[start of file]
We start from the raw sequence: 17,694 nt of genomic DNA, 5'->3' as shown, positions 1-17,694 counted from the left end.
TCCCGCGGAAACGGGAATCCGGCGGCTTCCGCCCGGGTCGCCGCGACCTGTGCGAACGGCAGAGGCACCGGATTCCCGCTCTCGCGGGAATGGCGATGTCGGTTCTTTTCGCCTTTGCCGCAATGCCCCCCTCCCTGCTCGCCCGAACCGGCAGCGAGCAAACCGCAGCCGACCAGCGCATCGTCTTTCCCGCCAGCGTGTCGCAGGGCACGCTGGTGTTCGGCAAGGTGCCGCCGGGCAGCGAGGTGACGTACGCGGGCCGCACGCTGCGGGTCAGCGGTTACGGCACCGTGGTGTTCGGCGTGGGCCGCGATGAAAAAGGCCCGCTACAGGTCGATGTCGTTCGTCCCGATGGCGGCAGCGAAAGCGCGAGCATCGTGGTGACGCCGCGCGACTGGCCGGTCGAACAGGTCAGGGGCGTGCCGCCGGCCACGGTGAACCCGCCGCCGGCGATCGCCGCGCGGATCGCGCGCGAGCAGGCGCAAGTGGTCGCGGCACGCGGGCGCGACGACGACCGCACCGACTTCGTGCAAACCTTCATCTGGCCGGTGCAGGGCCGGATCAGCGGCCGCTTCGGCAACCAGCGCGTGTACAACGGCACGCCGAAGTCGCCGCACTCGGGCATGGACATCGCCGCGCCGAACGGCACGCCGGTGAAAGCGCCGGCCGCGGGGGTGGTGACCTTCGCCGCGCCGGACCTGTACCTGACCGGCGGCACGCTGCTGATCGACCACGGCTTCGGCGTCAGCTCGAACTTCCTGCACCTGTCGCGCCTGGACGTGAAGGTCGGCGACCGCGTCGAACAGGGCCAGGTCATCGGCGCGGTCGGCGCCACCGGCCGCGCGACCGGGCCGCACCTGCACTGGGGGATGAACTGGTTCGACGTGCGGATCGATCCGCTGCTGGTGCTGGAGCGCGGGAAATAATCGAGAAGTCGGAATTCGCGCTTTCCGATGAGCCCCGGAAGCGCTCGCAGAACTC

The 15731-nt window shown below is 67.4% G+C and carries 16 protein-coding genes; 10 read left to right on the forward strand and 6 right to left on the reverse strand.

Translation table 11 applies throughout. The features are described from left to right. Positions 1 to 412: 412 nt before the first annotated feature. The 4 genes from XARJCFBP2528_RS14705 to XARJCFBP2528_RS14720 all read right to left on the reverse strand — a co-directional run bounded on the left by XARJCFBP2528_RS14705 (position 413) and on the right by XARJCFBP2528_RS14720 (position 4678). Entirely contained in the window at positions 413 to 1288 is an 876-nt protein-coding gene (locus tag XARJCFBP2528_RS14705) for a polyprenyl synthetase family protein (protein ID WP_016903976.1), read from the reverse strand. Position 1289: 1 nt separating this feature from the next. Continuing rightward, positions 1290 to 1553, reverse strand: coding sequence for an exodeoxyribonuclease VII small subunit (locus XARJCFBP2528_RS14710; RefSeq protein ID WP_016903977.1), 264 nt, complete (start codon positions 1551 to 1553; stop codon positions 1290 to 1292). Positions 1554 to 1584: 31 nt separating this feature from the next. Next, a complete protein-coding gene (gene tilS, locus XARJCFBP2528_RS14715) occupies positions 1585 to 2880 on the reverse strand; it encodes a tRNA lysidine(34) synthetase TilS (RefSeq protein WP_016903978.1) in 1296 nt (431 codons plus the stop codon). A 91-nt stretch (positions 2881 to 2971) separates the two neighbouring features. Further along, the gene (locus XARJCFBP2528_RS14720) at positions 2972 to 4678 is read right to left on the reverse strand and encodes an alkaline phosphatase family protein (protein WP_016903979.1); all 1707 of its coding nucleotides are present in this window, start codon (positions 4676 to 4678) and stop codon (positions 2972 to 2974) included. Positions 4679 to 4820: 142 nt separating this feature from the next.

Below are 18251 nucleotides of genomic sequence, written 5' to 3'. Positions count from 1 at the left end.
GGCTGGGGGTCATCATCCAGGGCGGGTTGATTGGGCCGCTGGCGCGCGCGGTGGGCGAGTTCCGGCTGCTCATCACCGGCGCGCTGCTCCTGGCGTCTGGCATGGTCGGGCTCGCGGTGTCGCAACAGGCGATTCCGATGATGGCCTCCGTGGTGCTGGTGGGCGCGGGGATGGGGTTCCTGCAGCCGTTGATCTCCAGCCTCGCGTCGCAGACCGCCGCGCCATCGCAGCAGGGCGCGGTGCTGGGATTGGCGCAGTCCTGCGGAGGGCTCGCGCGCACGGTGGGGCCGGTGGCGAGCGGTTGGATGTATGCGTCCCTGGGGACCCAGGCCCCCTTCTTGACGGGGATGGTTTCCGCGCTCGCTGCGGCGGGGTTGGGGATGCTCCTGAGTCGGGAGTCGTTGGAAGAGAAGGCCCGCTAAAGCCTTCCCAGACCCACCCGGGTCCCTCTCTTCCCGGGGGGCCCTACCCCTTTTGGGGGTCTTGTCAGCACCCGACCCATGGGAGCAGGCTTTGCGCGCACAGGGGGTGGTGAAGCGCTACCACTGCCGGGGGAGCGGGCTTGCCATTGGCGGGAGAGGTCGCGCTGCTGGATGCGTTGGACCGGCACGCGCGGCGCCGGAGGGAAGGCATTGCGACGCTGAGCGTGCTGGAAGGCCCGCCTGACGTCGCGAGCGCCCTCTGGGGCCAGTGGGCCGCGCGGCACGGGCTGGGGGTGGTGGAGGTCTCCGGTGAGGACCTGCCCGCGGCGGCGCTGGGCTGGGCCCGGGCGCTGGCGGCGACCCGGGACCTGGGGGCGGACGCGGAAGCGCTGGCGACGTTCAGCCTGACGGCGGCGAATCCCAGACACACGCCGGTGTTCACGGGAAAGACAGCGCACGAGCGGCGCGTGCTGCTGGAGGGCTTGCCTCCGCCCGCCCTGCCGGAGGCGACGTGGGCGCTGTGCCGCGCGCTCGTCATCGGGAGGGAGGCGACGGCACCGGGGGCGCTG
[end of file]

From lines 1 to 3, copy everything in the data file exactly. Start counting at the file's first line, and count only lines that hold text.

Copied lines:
We start from the raw sequence: 17,694 nt of genomic DNA, 5'->3' as shown, positions 1-17,694 counted from the left end.
TCCCGCGGAAACGGGAATCCGGCGGCTTCCGCCCGGGTCGCCGCGACCTGTGCGAACGGCAGAGGCACCGGATTCCCGCTCTCGCGGGAATGGCGATGTCGGTTCTTTTCGCCTTTGCCGCAATGCCCCCCTCCCTGCTCGCCCGAACCGGCAGCGAGCAAACCGCAGCCGACCAGCGCATCGTCTTTCCCGCCAGCGTGTCGCAGGGCACGCTGGTGTTCGGCAAGGTGCCGCCGGGCAGCGAGGTGACGTACGCGGGCCGCACGCTGCGGGTCAGCGGTTACGGCACCGTGGTGTTCGGCGTGGGCCGCGATGAAAAAGGCCCGCTACAGGTCGATGTCGTTCGTCCCGATGGCGGCAGCGAAAGCGCGAGCATCGTGGTGACGCCGCGCGACTGGCCGGTCGAACAGGTCAGGGGCGTGCCGCCGGCCACGGTGAACCCGCCGCCGGCGATCGCCGCGCGGATCGCGCGCGAGCAGGCGCAAGTGGTCGCGGCACGCGGGCGCGACGACGACCGCACCGACTTCGTGCAAACCTTCATCTGGCCGGTGCAGGGCCGGATCAGCGGCCGCTTCGGCAACCAGCGCGTGTACAACGGCACGCCGAAGTCGCCGCACTCGGGCATGGACATCGCCGCGCCGAACGGCACGCCGGTGAAAGCGCCGGCCGCGGGGGTGGTGACCTTCGCCGCGCCGGACCTGTACCTGACCGGCGGCACGCTGCTGATCGACCACGGCTTCGGCGTCAGCTCGAACTTCCTGCACCTGTCGCGCCTGGACGTGAAGGTCGGCGACCGCGTCGAACAGGGCCAGGTCATCGGCGCGGTCGGCGCCACCGGCCGCGCGACCGGGCCGCACCTGCACTGGGGGATGAACTGGTTCGACGTGCGGATCGATCCGCTGCTGGTGCTGGAGCGCGGGAAATAATCGAGAAGTCGGAATTCGCGCTTTCCGATGAGCCCCGGAAGCGCTCGCAGAACTC

The 15731-nt window shown below is 67.4% G+C and carries 16 protein-coding genes; 10 read left to right on the forward strand and 6 right to left on the reverse strand.